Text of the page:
In addition to her grassfed beef adorning the pages of menus throughout Portland, Carman Ranch, in conjunction with McClaran Ranch, also from Wallowa County, offers customers a chance to buy a portion of a cow to stock their freezers with through a cow sharing program. The Carman Ranch Buying Club also offers communities in the greater Portland area a chance to buy a smaller portion of the 100% grassfed beef at several locations throughout the city on specified days of the week.

“Growing up in Wallowa County, especially on a ranch, gave me a sense of responsibility and a sense of curiosity. It gave me a sense of independence,” said Cory.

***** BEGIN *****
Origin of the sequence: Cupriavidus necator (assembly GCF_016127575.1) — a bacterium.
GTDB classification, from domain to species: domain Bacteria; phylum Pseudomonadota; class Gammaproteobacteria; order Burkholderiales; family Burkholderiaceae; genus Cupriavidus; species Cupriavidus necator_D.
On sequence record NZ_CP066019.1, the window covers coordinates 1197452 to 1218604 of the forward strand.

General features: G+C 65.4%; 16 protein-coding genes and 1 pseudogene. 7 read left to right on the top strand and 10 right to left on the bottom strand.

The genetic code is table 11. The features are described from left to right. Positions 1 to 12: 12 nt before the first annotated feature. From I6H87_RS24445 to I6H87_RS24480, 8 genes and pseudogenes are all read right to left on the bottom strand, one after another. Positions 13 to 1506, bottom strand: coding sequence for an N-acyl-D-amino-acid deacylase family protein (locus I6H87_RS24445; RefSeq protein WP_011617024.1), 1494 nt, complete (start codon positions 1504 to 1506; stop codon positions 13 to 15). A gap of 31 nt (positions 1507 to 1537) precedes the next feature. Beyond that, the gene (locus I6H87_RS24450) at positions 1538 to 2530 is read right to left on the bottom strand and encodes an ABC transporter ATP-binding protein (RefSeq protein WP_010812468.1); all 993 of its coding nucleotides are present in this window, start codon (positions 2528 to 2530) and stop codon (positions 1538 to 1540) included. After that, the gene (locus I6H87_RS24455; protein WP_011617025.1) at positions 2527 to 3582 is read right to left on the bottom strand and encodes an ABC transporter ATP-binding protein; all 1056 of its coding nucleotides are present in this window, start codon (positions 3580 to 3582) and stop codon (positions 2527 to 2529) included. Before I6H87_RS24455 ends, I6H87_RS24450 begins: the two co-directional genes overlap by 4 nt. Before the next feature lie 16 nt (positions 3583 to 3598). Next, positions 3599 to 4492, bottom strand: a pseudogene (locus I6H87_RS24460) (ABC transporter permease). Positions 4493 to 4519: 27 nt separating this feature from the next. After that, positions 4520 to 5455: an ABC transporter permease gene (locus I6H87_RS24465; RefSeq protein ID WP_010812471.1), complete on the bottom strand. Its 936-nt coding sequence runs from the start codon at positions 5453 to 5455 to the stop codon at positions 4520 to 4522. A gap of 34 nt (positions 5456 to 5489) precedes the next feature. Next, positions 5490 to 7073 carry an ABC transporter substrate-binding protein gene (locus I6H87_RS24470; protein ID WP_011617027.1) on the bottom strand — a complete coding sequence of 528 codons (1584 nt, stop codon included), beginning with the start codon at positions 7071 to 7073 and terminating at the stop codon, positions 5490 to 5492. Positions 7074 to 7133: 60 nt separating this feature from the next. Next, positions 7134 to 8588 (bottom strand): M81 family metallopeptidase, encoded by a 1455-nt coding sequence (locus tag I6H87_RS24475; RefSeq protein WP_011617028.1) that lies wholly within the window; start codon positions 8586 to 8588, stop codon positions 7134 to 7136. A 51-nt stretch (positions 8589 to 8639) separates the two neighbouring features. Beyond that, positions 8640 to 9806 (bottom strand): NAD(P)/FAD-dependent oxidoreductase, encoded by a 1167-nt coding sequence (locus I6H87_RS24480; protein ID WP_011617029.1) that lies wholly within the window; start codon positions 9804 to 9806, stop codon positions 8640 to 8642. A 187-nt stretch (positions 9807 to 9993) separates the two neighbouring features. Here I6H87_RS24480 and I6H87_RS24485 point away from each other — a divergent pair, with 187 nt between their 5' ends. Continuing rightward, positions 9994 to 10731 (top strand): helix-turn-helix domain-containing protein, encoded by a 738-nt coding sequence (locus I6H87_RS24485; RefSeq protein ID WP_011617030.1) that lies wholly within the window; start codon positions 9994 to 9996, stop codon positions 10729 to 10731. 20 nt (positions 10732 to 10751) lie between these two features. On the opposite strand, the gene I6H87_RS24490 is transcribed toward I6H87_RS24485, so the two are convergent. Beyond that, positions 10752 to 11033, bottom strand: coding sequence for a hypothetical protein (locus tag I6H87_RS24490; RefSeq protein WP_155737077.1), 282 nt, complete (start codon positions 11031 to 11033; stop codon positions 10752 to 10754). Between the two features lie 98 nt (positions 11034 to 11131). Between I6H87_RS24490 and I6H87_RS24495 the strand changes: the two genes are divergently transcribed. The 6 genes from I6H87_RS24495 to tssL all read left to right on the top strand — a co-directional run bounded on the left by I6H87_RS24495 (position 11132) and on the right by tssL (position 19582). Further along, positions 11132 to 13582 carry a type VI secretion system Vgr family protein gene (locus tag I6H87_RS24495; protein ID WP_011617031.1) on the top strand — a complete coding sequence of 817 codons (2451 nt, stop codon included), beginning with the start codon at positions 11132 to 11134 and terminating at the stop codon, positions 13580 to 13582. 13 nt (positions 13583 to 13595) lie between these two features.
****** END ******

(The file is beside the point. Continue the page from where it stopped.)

Her love for the ranching lifestyle is just as strong as the generations that came before her, but her way of getting it done is just about as unique as she is.

For more information, visit http://www.carmanranch.com, follow Carman Ranch on Twitter, or like Carman Ranch on Facebook.